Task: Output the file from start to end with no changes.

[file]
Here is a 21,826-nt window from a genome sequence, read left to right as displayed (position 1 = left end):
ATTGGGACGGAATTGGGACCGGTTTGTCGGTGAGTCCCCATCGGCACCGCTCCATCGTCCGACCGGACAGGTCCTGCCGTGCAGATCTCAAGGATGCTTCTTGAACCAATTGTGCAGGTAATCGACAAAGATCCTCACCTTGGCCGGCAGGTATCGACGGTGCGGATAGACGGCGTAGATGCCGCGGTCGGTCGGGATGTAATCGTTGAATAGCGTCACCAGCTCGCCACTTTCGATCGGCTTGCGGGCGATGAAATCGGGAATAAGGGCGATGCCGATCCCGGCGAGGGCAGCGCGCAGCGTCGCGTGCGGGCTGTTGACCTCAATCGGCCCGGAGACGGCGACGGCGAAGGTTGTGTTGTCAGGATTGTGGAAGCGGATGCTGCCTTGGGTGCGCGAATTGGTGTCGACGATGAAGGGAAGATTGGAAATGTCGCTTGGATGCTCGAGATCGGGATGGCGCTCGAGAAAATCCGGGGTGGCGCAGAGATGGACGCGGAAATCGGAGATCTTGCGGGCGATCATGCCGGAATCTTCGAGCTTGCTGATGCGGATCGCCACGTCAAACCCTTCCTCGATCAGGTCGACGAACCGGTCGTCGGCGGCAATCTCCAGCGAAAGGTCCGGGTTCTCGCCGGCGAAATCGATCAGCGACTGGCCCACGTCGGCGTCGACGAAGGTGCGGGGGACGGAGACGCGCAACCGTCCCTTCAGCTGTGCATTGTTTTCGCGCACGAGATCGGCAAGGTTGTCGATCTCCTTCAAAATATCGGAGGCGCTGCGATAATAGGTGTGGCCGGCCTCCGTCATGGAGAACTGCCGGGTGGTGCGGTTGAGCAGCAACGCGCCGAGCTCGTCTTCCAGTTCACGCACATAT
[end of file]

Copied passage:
Here is a 21,826-nt window from a genome sequence, read left to right as displayed (position 1 = left end):
ATTGGGACGGAATTGGGACCGGTTTGTCGGTGAGTCCCCATCGGCACCGCTCCATCGTCCGACCGGACAGGTCCTGCCGTGCAGATCTCAAGGATGCTTCTTGAACCAATTGTGCAGGTAATCGACAAAGATCCTCACCTTGGCCGGCAGGTATCGACGGTGCGGATAGACGGCGTAGATGCCGCGGTCGGTCGGGATGTAATCGTTGAATAGCGTCACCAGCTCGCCACTTTCGATCGGCTTGCGGGCGATGAAATCGGGAATAAGGGCGATGCCGATCCCGGCGAGGGCAGCGCGCAGCGTCGCGTGCGGGCTGTTGACCTCAATCGGCCCGGAGACGGCGACGGCGAAGGTTGTGTTGTCAGGATTGTGGAAGCGGATGCTGCCTTGGGTGCGCGAATTGGTGTCGACGATGAAGGGAAGATTGGAAATGTCGCTTGGATGCTCGAGATCGGGATGGCGCTCGAGAAAATCCGGGGTGGCGCAGAGATGGACGCGGAAATCGGAGATCTTGCGGGCGATCATGCCGGAATCTTCGAGCTTGCTGATGCGGATCGCCACGTCAAACCCTTCCTCGATCAGGTCGACGAACCGGTCGTCGGCGGCAATCTCCAGCGAAAGGTCCGGGTTCTCGCCGGCGAAATCGATCAGCGACTGGCCCACGTCGGCGTCGACGAAGGTGCGGGGGACGGAGACGCGCAACCGTCCCTTCAGCTGTGCATTGTTTTCGCGCACGAGATCGGCAAGGTTGTCGATCTCCTTCAAAATATCGGAGGCGCTGCGATAATAGGTGTGGCCGGCCTCCGTCATGGAGAACTGCCGGGTGGTGCGGTTGAGCAGCAACGCGCCGAGCTCGTCTTCCAGTTCACGCACATAT